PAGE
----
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Activision Blizzard’s ex-CEO Bobby Kotick reportedly wants to buy TikTok

He’s pitched the idea to potential partners including OpenAI CEO Sam Altman, The Wall Street Journal reports.

REUTERS / Reuters

Bobby Kotick, the former CEO of Activision Blizzard who stepped down at the end of last year, is apparently interested in buying TikTok as a new bill in the US threatens to ban the app or force its sale. According to a report by The Wall Street Journal, Kotick mentioned the idea of partnering on such a purchase to OpenAI CEO Sam Altman and others seated with him at a conference dinner last week, and brought it up with ByteDance Executive Chair Zhang Yiming. If TikTok is sold, the WSJ notes, it would likely go for hundreds of billions of dollars.

Kotick led Activision for over 30 years but didn’t exactly leave on a good note. The company has faced multiple lawsuits in recent years, including one it settled with the California Civil Rights Department over alleged pay discrimination in December. In 2021, Activision Blizzard employees staged a walkout and demanded Kotick resign, but that didn’t happen. Kotick ultimately stayed on as head of Activision Blizzard until the completion of Microsoft’s acquisition in 2023.

Kotick’s alleged interest in TikTok comes at a tumultuous moment for the immensely popular platform after lawmakers introduced the “Protecting Americans from Foreign Adversary Controlled Applications Act” last week, which President Biden said he would sign, if it passes. Under the bill, which goes to the House floor on Wednesday for a vote, TikTok’s China-based parent company, ByteDance, would have to sell the app within six months. Otherwise, it’ll be banned from US app stores.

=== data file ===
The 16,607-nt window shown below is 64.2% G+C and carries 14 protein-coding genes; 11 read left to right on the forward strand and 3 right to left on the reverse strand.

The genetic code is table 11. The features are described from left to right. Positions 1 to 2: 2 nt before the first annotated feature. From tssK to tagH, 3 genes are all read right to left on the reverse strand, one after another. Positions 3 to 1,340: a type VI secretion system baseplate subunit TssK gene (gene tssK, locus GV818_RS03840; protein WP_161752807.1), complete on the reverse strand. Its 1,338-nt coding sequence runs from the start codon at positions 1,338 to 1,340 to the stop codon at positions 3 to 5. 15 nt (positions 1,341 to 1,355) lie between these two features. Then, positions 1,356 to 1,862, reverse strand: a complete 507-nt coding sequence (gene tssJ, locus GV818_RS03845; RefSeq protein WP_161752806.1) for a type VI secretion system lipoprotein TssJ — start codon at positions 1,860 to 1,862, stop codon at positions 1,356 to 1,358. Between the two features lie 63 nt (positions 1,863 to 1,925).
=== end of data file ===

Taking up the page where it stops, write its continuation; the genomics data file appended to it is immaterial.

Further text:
TikTok has been trying to get its millions of US users to rally behind it in wake of the bill’s sudden momentum, and sent out push notifications last week asking users to call their representatives. After the House vote, where it’s expected to be approved after clearing the Energy and Commerce Committee in a unanimous vote last week, the bill would move on to the Senate. While lawmakers’ concerns about TikTok center on fears of data privacy and its connection to China, WSJ notes that involving Altman in its purchase could open the app up to the possibility of being used by OpenAI to train its AI models, which doesn't exactly sound ideal for users, either.

Update, March 22 2024, 12:59PM ET: This article has been updated to clarify the nature of Activision’s settlement with the CRD, and to remove a reference to an unrelated allegation about former CEO Bobby Kotick. While the CRD lawsuit initially included allegations that Activision fostered sexual harassment, the CRD in January filed an amendment withdrawing these claims, and the publicly-filed settlement agreement stated: “No court or any independent investigation has substantiated any allegations that: there has been systemic or widespread sexual harassment at Activision Blizzard; … or that Activision Blizzard’s Board of Directors, including its Chief Executive Officer, Robert Kotick, acted improperly with regard to the handling of any instances of workplace misconduct.”

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